“If you don’t learn to work together, it’s just chaos,” she says. “So I learned to push my own needs back for the betterment of the group. I think a really important part of business is that team collaborative effort. It’s such a great feeling of success when you do things together. When you have success together, it’s a more full feeling.”


It’s no surprise, then, that Larson describes her leadership style as highly collaborative in nature. Where she once believed there was one right way to do everything, she’s now embraced the mindset that relying on the strengths of multiple team members and their differing opinions often results in an improved product.


“That’s something that’s really unique about our team at PathologyWatch,” she says. “I feel like each founder brings a strength with them to the group. So, together, we can really collaborate and make something that’s really amazing. It’s been such a fun process.”


Meeting of the Minds

Larson became involved with PathologyWatch after meeting dermatopathologist and cofounder Dr. Gregory Osmond. Both of them were living and working in St. George, Utah, and they recognized that combining their clinical and pathology backgrounds is at the heart of what PathologyWatch is all about.


“I think the product we’ve built and the workflow and services we offer are 10 times better than they otherwise would be,” says Osmond, “because I view it from the lab side and she views it from the clinic side. When those come together, it creates a seamless product.


“I’m more of a visionary, and other people on the team are also building for the future. But that doesn’t make sense unless it works today, unless it makes revenue today or is feasible in the laboratory and clinic today,” he says. “April is really good at driving that home and making sure the product is best in class today, not just what it is going to be in the future. Where the rubber hits the road, that’s where she thrives.”


Digital pathology has helped Larson get back in touch with her roots. She received her medical degree from the University of Utah and completed a research fellowship at the Tom C. Mathews Familial Melanoma Research Clinic at the Huntsman Cancer Institute. She followed that up with a dermatology residency at Dartmouth-Hitchcock Medical Center.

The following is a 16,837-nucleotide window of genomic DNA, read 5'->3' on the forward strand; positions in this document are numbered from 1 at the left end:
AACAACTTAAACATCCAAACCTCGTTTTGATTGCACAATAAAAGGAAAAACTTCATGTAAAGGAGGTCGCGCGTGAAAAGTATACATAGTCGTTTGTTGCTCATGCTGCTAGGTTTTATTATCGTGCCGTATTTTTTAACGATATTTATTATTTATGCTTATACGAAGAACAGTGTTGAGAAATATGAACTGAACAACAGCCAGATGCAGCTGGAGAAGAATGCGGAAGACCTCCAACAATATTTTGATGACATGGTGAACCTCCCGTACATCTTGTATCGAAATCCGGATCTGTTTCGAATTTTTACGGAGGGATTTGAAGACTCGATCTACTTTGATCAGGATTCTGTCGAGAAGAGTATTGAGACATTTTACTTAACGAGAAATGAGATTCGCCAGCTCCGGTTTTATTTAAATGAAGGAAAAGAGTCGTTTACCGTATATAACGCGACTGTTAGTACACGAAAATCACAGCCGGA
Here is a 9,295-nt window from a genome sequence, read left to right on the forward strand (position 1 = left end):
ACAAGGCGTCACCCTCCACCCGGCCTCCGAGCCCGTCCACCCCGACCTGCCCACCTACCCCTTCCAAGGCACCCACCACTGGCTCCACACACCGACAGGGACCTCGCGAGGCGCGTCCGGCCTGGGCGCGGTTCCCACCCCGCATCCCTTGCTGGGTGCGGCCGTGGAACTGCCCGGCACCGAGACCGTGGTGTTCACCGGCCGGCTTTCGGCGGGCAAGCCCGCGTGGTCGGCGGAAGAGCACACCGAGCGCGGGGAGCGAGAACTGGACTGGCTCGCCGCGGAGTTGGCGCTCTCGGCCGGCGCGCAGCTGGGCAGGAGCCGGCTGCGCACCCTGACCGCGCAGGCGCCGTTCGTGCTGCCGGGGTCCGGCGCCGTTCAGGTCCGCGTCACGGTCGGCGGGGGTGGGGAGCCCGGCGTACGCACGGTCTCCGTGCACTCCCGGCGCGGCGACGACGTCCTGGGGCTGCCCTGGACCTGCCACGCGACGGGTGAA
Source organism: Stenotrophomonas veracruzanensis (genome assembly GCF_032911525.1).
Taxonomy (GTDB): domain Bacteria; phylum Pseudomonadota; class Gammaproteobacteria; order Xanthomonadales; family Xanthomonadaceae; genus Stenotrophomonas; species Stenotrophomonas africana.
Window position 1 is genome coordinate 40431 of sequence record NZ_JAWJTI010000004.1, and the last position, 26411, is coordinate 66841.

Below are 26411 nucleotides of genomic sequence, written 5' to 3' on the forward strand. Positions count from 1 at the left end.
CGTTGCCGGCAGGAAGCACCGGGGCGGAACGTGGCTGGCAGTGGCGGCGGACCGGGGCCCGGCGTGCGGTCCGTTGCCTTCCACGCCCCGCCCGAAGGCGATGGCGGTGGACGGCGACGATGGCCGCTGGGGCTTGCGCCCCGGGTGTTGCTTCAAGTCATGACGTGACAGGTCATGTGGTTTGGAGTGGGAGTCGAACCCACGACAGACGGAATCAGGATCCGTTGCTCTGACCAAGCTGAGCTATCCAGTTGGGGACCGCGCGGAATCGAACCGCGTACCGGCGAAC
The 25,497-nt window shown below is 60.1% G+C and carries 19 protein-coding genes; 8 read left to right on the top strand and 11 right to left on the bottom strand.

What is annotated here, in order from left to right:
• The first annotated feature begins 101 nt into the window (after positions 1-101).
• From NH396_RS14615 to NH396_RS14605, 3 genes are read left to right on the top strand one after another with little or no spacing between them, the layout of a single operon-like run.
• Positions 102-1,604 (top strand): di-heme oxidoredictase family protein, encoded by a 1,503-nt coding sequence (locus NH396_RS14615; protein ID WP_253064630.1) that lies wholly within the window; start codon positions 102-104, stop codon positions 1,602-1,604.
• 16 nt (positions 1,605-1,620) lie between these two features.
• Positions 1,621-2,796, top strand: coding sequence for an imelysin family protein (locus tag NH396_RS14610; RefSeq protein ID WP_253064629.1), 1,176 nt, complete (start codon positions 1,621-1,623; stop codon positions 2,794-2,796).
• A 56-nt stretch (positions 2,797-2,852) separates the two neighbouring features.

“When I trained, I was able to see both the clinical aspect and the pathology aspect, and I kind of lost that because it was hard to get my slides in real time,” she said. “It took a few weeks to get them, and by then I had already given my results to the patients. It turned out to not really be practical for me to use that information, and to me, there is a big strength in being able to see both things at the same time.”


Expanding Technology’s Reach

According to Larson, creating a positive culture within PathologyWatch includes being a good listener to employees and customers alike. In fact, some of the best feedback the company receives comes from clients.


For an example, Larson points to the story of a client who began showing his patients their sample slides while walking them through their results and diagnoses. When she first heard of that practice, Larson didn’t think doctors would really consider it practical from a time standpoint. But to her surprise, it actually proved to be quite successful and helped provide patients with a greater understanding of their condition and treatment options.


“I learned something there that I didn’t expect,” Larson says. “I think it’s always good to see people use the technology we bring them in a different way.”


In another example, a pathologist was able to use the digital slides in a distinctive way by overlaying them together to discover a unique cell population, which helped him correctly identify the specific disease the patient had. The slides had previously gone to a different physician, who had reached a different diagnosis that seemed right at the time. However, the treatments between the two diagnoses would have been quite different.